Starting the new year off right, seeing the trails between my favorite set of pony ears.
We were originally slated for a traditional “start as you mean to continue” day on New Year’s Day itself, with a ride out at Picketpost Mountain…but a cold/storm front moved in, and even dumped snow on the outer parts of the Valley. So the ride got postponed to the weekend, and I spent my New Year’s day in “Closet Purgeatory.” I’m not sure if that means I’m going to spend the rest of my year cleaning, sorting, and organizing things?
Anyway, postponing it resulted in an absolutely perfect day for riding, with the kind of weather that reminds me of why Arizona in the winter is such an ideal place. Highs in the lower 60s, breezy, a few scattered clouds…ideal weather for the older, sometimes-crunchy pony.
Not that she was feeling particularly crunchy this time. I think I shocked her with another outing so soon after our Christmas ride, and when we ended up going to a destination she hadn’t been to in almost 8 years, I’m pretty sure she aged down by a decade or so out of sheer delight. The last time we were at Picketpost, we were still in endurance training mode, and I’m pretty sure she thought the same thing was still true this time around.
Picketpost Mountain is a trailhead in the Superstition Mountains, out near the mining town of Superior. It’s an access point for The Arizona Trail, and that’s one of the main features of the trailhead, but there are miles of other trails that connect or branch off from that point. I’ve ridden and hiked parts of The AZ Trail from there, but this time, we would be exploring one of the side trails — brand new to both of us!
A group of seven of us would be riding together, and while the entirely of the trail can be ridden as a 10-mile loop that eventually goes the entire way around Picketpost Mtn, we opted for an out-and-back option…ride out for a few miles, stop for lunch, then head back.
I don’t actually know if the trail itself has a name…it winds through what appears to be called Arnett Canyon on the maps, so that’s what I’m calling it, if only for the purposes of my own identification.
Like the vast majority of the Superstitions, it has rocky parts…some slab type of stuff that is either flat or somewhat stair-steppy, some dry washbeds, some typical embedded rocks in the trail. But there were also some sections that were smooth, gorgeous singletrack that both of us itching to go blasting down the trail.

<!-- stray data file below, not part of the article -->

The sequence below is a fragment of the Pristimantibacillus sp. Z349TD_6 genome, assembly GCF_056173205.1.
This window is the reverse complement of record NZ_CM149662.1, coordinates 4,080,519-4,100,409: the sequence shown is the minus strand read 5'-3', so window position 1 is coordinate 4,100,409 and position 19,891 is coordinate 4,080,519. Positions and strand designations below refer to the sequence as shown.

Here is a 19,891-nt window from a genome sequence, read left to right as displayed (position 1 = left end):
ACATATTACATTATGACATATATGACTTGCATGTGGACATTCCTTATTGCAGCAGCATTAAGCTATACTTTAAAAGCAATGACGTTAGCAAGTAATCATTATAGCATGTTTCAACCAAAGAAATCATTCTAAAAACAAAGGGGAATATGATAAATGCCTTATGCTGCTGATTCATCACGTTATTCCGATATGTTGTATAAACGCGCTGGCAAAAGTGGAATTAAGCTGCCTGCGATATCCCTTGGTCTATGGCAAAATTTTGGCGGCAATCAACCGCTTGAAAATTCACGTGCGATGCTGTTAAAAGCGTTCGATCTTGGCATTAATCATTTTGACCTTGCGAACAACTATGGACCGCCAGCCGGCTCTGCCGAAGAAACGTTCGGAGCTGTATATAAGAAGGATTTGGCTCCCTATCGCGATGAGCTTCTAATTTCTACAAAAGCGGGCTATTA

During out Christmas ride, I wondered if that was going to be our “new normal” — while she was willing and happy to go, she also felt stiff, very heavy on the forehead, minced her way along on downhills, and had more than a few stumbles…all things that had me second-guessing if I had any business taking her out on trail anymore.
No second-guessing this time around. Main difference? Switched saddles. I had been using the Sommer Oakfield the previous ride, and I think I finally have to come to the conclusion that it’s too narrow for her, and she really wasn’t comfortable. This time, I used the Frank Baines dressage saddle, and she was moving out and doing her endurance pony power walk. No hesitation, no tripping, very balanced…and color me totally shocked that I’m pretty sure it’s actually the most comfortable saddle I own for me. 8 mile ride, totally at a walk, and I wasn’t sore at all…whereas 5 miles at a walk in the Sommer actually left me feeling it in my legs a bit.
I can also actually mount from the ground in this saddle. Every other one, I end up rolling on her…in all of her not-quite-14hh-glory. So not exactly a huge stretch and hang time to get up there. But this one stays put. Good thing, too, since I had to test that a couple times after she pitched a couple boots along the way. Time for some troubleshooting, since it’s been ages since she’s flung a boot. I suspect I need to bring her toes back some more, and the combo of that + water + mud was just too much. Eh, well…nothing like putting one’s own work knowledge to the test.
It was an absolutely beautiful trail, though, and really fun to explore an area I had not been to. It’s really quiet back in there, and although the trail is well-maintained, I think it’s not as well known, or gets passed over in favor of The AZ Trail. Which is fine by me, because it felt like we had the entire canyon just to our group. It’s a hidden oasis, tucked into the shadow of Picketpost Mtn, and has that wild, untamed feel that, to me, defines the Superstition Mountains and makes them so unique.